Home improvement projects are all in the eye of the beholder | RecordCourier.com

Home improvement projects are all in the eye of the beholder

by Peter Kostes

For the most part, my wife doesn’t have any trouble pointing out my shortcomings. But every so often she has an inexplicable and puzzling lapse in memory.

She is quick to point out how horribly inadequate I am when it comes to such things as taking out the trash without being reminded or mowing the lawn before the weeds start to block our view of the Sierra. Same goes for other simple duties such as turning off lights and locking doors at night.

On the intelligence scale I’m usually rated barely above a giant three-toed sloth in Julie’s eyes. However, in the blink of an eye, there are times I’m expected to answer any number of riddles involving physics, auto mechanics, electrical engineering and plumbing.

When her car won’t start, sparks spit out of the electrical plug or a faucet starts to drip, Julie invariably asks “What do you think is wrong with that?”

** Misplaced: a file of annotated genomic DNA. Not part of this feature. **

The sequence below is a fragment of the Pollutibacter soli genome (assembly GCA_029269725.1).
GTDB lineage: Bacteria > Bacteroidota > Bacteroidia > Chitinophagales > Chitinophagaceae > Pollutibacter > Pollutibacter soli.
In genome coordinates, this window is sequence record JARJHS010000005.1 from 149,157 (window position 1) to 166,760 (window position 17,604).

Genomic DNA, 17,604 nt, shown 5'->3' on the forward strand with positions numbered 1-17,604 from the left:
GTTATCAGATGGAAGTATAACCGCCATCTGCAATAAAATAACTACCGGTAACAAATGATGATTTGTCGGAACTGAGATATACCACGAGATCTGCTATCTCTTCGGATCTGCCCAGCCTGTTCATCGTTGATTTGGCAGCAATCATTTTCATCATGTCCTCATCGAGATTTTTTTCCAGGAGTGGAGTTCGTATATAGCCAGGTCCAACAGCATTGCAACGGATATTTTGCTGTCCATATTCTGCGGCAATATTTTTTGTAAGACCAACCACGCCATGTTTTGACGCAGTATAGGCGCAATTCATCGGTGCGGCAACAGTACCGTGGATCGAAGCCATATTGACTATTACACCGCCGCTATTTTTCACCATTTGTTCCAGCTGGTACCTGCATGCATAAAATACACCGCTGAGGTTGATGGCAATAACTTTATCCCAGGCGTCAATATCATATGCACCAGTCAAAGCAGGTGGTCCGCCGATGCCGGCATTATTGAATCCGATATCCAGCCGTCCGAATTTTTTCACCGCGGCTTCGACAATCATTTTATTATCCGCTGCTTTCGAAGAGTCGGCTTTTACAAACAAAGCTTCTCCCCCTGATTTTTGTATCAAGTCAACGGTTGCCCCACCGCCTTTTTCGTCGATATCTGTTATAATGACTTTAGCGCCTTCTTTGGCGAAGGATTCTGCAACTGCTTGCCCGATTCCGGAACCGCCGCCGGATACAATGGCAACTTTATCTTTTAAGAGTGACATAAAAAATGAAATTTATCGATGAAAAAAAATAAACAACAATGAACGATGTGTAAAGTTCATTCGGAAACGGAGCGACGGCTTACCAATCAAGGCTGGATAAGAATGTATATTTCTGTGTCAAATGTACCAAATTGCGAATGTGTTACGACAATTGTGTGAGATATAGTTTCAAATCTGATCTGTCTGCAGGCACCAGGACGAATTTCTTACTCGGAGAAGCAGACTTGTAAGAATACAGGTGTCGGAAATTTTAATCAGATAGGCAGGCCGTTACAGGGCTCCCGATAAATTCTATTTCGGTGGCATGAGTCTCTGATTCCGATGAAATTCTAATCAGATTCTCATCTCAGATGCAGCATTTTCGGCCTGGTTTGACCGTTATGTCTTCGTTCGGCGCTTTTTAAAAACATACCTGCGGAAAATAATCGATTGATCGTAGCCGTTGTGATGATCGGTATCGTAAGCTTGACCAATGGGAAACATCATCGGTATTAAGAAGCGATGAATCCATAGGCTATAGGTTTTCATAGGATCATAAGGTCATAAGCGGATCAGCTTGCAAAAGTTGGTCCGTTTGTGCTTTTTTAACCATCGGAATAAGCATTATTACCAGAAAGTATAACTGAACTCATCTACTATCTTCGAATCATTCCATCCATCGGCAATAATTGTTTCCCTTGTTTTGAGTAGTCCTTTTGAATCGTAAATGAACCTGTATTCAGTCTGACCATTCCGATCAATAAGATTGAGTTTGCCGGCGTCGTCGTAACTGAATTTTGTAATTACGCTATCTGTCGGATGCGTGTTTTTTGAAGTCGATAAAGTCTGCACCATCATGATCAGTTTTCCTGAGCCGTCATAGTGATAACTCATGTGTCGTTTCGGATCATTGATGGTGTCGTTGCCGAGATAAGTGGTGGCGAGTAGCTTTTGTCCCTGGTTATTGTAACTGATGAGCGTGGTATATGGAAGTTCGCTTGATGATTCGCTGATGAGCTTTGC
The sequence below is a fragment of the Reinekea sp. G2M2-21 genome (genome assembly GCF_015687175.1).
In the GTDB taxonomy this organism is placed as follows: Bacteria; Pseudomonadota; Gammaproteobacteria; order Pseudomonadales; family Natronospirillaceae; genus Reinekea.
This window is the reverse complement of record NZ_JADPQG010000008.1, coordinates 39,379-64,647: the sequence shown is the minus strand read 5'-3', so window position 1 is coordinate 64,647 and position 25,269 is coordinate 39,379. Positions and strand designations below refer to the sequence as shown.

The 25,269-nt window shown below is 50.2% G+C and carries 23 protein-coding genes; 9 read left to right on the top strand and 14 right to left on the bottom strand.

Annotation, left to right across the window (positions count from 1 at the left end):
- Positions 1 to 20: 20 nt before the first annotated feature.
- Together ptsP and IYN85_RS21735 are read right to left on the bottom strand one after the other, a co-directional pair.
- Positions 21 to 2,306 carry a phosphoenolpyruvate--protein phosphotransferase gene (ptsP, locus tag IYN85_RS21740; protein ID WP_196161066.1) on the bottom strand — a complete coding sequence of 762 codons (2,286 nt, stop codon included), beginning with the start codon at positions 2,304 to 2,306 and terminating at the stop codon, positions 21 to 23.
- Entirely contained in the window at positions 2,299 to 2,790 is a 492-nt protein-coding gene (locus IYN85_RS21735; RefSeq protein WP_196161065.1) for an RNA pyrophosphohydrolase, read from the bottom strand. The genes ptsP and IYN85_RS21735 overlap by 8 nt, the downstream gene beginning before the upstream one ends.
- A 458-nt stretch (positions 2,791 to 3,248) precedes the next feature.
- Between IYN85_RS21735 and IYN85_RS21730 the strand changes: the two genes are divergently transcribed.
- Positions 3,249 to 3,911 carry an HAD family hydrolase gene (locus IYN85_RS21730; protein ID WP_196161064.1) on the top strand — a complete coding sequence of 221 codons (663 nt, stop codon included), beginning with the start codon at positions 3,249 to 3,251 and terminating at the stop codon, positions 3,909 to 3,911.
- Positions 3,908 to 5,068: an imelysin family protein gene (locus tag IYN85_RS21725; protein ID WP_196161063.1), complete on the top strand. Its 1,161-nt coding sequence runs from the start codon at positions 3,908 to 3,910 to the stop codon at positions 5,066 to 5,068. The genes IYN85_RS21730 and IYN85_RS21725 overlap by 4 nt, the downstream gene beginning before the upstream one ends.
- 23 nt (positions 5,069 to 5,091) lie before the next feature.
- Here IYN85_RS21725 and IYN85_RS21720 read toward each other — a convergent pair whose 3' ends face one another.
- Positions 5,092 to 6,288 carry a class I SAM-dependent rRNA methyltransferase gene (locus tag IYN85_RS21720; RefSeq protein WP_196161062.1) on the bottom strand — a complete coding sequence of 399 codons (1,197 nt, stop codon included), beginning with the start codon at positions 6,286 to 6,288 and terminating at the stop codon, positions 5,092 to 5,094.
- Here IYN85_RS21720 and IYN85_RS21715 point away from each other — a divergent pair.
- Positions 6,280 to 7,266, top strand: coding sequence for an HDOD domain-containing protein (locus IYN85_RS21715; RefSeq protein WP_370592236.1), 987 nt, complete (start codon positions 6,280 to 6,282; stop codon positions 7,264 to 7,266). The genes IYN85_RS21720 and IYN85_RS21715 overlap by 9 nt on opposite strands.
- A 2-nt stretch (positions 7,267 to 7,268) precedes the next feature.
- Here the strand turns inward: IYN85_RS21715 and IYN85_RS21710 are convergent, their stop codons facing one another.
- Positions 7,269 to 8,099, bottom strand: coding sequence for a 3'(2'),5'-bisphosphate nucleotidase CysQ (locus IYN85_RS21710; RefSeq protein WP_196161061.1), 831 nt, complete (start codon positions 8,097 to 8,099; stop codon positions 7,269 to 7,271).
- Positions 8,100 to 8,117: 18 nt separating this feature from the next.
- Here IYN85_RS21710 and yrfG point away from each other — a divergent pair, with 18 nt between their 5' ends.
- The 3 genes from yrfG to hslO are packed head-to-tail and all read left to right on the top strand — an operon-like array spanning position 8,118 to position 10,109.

One minute I’m a total failure at the job of piling trash at the end of my driveway once a week, the next I’m expected to be Einstein.

“Oh, you’re just lazy and don’t want to fix that,” she says.

“Whadya mean?” I reply. “There are sparks coming out of the wall socket and you want me to stick a metal screwdriver in there and see what’s wrong?”

I’m a newspaper person. If I can’t fix it by tapping in changes on a keyboard or through a click of a mouse, I’m not the sort of person you’d want dispensing information about how to repair failing electrical wiring or what’s causing black smoke to belch from your car’s exhaust pipe.

Despite my admitted shortcomings, and Julie’s general acceptance of my ineptness, we still try and occasionally plan home do-it-yourself projects. However, what we consider home improvement projects might be different than your definition.

A few months back, I was able to hang a large framed watercolor in the living room. All by myself, I set a picture frame holder in the wall (a nail and hook, essentially) and then got the picture frame to hang straight.

By our reactions, you would have thought I unlocked the mysteries of the theory of relativity. I’ll give Julie credit, though, she may ridicule my inabilities when they are frequently exposed, but when I get something correct she’s quick to praise.

Heck, we were high-fiving and dancing in the living room after that frame didn’t come crashing down as I nudged the last corner into line.

Having let that rousing success get to our heads, we took an even more daring walk on the wild side a